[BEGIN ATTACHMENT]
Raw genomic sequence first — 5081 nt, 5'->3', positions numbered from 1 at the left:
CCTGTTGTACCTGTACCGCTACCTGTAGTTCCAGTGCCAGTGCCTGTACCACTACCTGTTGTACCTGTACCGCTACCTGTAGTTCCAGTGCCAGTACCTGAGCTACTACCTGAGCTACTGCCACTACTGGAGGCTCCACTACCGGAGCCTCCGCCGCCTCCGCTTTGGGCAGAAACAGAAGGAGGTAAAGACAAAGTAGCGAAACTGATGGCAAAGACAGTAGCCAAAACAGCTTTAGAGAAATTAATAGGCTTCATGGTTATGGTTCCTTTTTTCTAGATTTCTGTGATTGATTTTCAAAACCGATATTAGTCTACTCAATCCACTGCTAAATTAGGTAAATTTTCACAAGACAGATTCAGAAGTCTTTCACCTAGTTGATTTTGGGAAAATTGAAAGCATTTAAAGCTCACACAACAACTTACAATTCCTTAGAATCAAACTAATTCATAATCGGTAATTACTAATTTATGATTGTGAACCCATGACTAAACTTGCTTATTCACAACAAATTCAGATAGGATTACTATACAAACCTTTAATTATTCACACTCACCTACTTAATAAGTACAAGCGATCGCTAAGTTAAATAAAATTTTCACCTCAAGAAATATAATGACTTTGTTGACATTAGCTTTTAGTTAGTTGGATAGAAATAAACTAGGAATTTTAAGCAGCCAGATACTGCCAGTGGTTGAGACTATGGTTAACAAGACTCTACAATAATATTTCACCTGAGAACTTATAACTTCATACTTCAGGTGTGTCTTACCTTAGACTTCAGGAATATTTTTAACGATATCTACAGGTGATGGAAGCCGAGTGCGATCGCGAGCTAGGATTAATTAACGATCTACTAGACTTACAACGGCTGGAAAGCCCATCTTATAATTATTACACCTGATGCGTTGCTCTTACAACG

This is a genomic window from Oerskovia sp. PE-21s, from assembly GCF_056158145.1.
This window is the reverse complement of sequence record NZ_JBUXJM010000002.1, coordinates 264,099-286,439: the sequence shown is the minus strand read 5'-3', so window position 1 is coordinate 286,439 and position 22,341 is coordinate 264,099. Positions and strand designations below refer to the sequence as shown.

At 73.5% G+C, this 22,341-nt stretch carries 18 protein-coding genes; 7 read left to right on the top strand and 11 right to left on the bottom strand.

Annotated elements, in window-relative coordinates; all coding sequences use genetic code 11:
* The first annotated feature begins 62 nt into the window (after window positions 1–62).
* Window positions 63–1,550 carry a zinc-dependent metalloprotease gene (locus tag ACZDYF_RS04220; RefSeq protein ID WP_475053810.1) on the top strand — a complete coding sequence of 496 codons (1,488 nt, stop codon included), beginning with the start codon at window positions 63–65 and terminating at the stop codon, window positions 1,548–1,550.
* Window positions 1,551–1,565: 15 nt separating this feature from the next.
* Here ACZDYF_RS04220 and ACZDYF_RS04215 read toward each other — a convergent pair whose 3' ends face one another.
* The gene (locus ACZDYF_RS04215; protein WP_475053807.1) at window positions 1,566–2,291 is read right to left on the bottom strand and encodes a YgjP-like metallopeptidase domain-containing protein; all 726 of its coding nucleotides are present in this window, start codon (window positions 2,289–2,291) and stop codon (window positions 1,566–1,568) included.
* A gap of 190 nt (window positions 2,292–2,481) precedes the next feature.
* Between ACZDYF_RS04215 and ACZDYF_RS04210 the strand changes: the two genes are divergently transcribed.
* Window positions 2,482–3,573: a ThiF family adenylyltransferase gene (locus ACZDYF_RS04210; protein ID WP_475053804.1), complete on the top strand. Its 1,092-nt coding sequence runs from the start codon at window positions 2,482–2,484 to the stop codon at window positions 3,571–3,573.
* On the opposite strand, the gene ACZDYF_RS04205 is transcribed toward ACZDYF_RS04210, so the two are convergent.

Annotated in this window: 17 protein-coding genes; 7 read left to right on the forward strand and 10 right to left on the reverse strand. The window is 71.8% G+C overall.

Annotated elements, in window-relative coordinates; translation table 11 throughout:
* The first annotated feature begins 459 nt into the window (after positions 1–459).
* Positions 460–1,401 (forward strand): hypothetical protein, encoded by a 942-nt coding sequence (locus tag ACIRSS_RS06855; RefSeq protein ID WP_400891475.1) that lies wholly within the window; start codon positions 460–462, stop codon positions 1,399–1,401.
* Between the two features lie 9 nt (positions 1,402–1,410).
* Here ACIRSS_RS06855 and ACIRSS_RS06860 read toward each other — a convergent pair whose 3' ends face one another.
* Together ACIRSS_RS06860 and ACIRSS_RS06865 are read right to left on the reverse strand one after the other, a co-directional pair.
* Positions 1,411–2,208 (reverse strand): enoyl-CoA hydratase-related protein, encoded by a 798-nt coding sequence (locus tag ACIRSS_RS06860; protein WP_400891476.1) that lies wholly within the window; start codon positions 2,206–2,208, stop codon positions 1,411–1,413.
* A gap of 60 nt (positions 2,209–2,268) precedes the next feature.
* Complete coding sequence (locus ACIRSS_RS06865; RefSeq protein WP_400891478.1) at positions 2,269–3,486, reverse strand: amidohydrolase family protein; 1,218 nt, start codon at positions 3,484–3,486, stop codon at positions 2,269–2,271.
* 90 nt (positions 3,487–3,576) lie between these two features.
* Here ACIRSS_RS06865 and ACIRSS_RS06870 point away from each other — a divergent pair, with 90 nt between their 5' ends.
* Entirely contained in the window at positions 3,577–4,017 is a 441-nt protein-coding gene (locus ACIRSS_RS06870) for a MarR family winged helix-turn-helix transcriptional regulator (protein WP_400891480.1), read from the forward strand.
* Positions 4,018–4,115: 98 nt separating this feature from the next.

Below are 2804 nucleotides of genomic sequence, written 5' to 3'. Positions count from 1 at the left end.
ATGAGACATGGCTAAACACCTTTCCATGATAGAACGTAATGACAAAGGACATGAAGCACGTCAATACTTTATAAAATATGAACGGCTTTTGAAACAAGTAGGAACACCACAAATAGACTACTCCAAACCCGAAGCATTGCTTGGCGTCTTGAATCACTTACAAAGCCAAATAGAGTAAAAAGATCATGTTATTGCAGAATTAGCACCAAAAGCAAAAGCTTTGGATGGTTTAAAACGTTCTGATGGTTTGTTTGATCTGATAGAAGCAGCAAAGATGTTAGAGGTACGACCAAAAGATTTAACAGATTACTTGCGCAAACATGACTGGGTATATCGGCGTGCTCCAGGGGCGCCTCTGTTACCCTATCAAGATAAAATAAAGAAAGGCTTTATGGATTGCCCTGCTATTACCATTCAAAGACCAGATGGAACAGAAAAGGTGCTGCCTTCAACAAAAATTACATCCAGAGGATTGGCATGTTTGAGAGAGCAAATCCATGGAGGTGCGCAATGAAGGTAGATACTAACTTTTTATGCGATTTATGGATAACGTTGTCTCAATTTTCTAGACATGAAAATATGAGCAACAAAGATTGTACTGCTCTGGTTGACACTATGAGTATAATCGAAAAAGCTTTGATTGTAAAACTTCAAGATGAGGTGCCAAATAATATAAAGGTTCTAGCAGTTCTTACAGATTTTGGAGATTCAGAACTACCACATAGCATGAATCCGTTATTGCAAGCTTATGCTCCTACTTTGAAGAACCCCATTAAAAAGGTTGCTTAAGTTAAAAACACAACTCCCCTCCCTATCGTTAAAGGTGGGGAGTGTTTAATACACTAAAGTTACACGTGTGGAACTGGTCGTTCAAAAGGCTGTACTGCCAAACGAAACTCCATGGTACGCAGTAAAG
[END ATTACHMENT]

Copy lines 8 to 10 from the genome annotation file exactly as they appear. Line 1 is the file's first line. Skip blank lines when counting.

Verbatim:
* Window positions 63–1,550 carry a zinc-dependent metalloprotease gene (locus tag ACZDYF_RS04220; RefSeq protein ID WP_475053810.1) on the top strand — a complete coding sequence of 496 codons (1,488 nt, stop codon included), beginning with the start codon at window positions 63–65 and terminating at the stop codon, window positions 1,548–1,550.
* Window positions 1,551–1,565: 15 nt separating this feature from the next.
* Here ACZDYF_RS04220 and ACZDYF_RS04215 read toward each other — a convergent pair whose 3' ends face one another.